Paola Totaro (@p_totaro) is an Australian freelance journalist living in London. She writes for numerous media organisations including Fairfax, News Corp, The Guardian, The Independent, the BBC and Tina Brown’s Women in the World in the New York Times. One of Paola’s powerful stories this year reveals the exploitation of immigrants working in the lucrative tomato industry in Italy, the world’s third-largest exporter of tinned tomatoes. She also broke the story of alleged safety and security breaches resulting from cost-cutting at the Australian embassy in Iraq, featured in a series of front-page stories in The Australian.
Paola has been nominated for a prestigious Walkley Award twice, and has just finished two years as president of the London-based Foreign Press Association. She spoke with JASMINE SUTHERLAND (@JazMamone)
What is your role in the media industry?
I am currently a freelance foreign correspondent, living and working in London. I arrived in the British capital in 2008 as Europe Correspondent for the SMH and The Age and when I was asked to return to head office, chose to remain in the UK to freelance. I now work for anyone, a kind of gun for hire, and am in the unusual position of working for both Fairfax and Murdoch (The Aus etc.) as well as The Guardian, BBC, NYT and other publications (or whoever will take my story pitches!) A sample of my work is on my journalism page at www.paolatotaro.com
What tasks are you given in this role?
I primarily pitch my own stories although increasingly, I am asked to conduct interviews and cover stories in the UK and Europe when the staff correspondents are busy or in the field, I interview, profile, cover breaking news – pretty much anything needed and often at a moment’s notice.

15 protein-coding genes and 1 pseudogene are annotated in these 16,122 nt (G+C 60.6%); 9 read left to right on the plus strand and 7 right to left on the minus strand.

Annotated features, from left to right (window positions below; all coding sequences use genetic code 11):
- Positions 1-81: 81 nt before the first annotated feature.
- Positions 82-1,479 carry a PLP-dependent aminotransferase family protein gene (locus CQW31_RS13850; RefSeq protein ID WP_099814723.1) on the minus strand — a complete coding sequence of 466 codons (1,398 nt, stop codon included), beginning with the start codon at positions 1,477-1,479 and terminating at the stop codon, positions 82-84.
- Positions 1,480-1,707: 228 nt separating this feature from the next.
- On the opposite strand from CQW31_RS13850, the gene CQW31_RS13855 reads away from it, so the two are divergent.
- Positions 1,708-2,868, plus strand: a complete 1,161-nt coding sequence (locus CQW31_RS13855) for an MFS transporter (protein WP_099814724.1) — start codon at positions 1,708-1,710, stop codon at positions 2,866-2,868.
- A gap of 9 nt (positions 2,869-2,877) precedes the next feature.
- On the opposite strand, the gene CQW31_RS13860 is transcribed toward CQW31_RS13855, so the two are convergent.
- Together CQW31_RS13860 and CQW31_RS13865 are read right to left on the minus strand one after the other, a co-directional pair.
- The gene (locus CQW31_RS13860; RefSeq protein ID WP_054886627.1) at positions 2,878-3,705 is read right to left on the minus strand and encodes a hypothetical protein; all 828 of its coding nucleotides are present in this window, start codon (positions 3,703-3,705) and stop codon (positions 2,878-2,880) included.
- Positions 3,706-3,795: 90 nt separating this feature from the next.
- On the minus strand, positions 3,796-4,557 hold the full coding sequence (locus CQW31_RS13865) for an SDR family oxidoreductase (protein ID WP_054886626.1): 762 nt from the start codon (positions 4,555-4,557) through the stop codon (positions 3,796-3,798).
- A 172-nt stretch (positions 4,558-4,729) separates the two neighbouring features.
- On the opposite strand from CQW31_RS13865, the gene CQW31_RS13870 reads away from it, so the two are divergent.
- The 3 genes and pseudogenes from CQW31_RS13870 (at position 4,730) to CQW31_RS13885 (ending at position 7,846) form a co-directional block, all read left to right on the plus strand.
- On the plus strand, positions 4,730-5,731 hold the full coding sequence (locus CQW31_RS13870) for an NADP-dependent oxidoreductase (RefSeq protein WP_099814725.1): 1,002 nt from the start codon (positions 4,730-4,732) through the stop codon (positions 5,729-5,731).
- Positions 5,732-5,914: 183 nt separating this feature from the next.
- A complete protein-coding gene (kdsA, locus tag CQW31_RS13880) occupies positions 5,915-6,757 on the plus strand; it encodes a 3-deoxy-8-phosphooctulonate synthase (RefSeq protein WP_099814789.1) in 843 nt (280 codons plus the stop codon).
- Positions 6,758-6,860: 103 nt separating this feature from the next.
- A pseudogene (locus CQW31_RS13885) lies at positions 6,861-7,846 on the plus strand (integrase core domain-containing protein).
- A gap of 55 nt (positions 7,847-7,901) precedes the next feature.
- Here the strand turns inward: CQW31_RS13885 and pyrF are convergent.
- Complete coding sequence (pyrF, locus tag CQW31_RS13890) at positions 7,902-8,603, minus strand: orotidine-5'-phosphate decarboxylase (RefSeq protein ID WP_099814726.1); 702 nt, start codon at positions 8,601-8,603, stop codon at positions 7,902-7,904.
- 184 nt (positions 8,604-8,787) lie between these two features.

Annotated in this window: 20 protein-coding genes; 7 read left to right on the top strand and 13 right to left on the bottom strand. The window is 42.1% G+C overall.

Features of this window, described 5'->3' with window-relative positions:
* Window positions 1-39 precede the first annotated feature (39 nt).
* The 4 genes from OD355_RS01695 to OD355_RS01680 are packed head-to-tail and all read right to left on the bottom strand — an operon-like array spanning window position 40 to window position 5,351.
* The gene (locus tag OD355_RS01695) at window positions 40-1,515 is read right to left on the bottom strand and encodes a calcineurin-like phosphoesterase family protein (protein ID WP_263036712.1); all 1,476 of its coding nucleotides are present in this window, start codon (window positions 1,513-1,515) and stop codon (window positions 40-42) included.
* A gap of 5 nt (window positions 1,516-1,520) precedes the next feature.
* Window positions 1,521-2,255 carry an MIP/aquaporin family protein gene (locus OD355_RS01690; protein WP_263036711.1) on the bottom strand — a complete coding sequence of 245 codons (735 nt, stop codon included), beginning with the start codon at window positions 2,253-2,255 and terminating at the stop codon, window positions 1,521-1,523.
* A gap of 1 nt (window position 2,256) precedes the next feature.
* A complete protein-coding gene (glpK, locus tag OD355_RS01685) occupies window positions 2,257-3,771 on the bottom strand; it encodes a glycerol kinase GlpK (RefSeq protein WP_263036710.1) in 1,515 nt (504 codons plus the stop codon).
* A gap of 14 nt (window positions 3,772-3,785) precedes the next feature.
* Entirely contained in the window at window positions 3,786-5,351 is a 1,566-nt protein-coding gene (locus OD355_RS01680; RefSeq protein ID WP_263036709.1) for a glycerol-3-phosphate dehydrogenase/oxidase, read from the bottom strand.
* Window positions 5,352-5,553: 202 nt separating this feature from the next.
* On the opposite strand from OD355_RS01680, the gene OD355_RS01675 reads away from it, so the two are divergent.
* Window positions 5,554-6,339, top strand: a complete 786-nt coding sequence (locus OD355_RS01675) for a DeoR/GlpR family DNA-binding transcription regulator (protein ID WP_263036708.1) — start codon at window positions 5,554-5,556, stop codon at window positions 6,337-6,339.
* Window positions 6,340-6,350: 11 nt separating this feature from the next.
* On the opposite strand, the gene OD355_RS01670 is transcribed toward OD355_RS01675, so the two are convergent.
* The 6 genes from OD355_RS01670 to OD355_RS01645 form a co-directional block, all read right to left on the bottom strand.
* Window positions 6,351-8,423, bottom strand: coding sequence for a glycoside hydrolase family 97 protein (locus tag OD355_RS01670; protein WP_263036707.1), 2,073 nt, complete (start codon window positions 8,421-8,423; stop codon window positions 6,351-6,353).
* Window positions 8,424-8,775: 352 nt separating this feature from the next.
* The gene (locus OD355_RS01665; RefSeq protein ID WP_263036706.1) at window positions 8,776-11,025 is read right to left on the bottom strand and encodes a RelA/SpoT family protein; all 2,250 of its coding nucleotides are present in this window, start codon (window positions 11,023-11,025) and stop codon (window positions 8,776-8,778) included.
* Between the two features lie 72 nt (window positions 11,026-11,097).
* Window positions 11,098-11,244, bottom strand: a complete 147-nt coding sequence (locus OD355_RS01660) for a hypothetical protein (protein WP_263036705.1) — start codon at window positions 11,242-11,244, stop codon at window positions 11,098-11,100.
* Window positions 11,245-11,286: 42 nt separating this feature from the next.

What experiences have you had working as a journalist?
I have 25 years working as a journalist and editor under my belt. I’ve interviewed Prime Ministers, covered elections in places as far away as East Timor and Italy, travelled on a plane with the Pope, been the only Australian journalist in Westminster Abbey when William and Kate married. It’s been a blast. And continues to be! Yesterday, I went to dinner at Gray’s Inn, one of the four Inns of Court that from medieval days trained barristers before they were called to the bar. I met a good number of the British High Court judges and when they are having a drink and relaxing it’s great fun! I also now that some of my most rewarding work has been telling the stories of those who are less fortunate, in refugee camps, in prisons, the homeless, victims of crime and more. Journalism allows you to be comfortable talking to anyone – and finding stories in every human being.
How did you become a journalist, and how old were you when you started?
It was a fluke. I was studying arts at Sydney Uni and decided to defer in my third year (I was also doing law and I hated it). I worked for a small media company and wrote a little piece about cliques at uni. My boss liked it and unbeknown to me, sent it to the SMH. I was called in for an interview and offered a three year cadetship. I never, ever looked back. (And finished my degree aged 41!). Two years ago, I went and did a Master’s with my redundancy money from the SMH! I started at the age of 21 at the SMH.
Is there any advice you would give to a future journalist who is looking to pursue the same career?
Write. Write. Don’t talk about writing. Write. And don’t fear asking questions. Be uninhibited, ballsy, and write some more.